Pratiti Raychoudhury, vice president and head of research at Facebook, has shared new details about the investigation carried out by The Wall Street Journal. The US newspaper accused Facebook of having studies that confirm how harmful Instagram can be to young people and not taking steps to fix it.
Specifically, the study revealed by the aforementioned media detailed that Facebook had very precise data on the mental health problems that the use of Instagram can cause in adolescents. In large part, because the algorithm tends to always show “the best”.
The Facebook statement highlights that the WSJ information it is not entirely accurate. The company also ensures that the reports were not interpreted correctly. “It is simply not accurate that this research shows that Instagram is ‘toxic’ to teenage girls. Research has actually shown that many teens we hear about feel that using Instagram has helped them when they are going through tough times and problems that teens have always had to deal with, ”says Raychoudhury.
Facebook downplays the body image problems Instagram causes in teenage girls
Asdrubal Luna | Unsplash
The US newspaper highlighted – although it did not show – a slide from 2019 where Facebook detailed that Instagram is harmful to young women with a disturbing headline: “We make body image problems worse in one in three teenagers.”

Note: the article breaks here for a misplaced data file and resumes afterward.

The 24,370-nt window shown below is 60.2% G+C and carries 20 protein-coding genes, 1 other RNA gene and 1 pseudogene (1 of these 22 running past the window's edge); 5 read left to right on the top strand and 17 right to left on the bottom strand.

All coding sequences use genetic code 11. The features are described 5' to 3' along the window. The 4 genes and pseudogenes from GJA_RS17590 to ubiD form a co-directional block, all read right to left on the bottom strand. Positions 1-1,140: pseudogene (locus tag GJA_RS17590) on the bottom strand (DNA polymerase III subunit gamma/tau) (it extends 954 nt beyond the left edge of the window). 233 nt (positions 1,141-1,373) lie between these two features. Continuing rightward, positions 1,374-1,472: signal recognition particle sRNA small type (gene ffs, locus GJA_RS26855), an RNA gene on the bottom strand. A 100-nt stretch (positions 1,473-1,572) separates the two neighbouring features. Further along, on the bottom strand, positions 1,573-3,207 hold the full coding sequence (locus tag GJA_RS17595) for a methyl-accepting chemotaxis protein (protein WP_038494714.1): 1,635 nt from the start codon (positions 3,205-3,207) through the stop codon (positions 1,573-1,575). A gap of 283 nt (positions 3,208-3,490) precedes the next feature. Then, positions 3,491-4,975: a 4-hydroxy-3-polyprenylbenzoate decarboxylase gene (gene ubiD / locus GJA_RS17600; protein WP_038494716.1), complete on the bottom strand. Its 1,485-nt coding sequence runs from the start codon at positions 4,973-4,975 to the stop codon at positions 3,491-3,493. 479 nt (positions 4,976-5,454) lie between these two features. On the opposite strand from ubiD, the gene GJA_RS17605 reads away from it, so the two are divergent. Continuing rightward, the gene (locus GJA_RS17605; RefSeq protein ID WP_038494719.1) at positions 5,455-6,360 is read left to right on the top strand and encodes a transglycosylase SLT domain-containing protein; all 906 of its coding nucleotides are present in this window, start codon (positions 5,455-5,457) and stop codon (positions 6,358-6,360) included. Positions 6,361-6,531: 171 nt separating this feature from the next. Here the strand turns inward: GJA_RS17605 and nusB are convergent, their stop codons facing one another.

Mark Zuckerberg’s company defends itself by claiming that the slide shows 12 problems related to mental health. Instagram has helped teens improve 11 of them. Some are anxiety, social comparison, sleep problems, eating problems, or sadness. Being body image problems the only point at which the social network it has had a negative impact on teenagers.
The slide that WSJ mentions, shared by Facebook.
Facebook, however, does not specify a solution to this all-important problem. The company says the goal of this internal investigation is “to minimize the bad and maximize the good.” It does not mention, in addition, another worrying data that WSJ revealed, where it highlighted that adolescents claimed to be addicted to the social network.
Antígone Davis, Facebook Global Head of Security, will appear before a Senate Commerce Subcommittee this Thursday, after two senators announced an investigation into the Facebook studies before the United States Congress.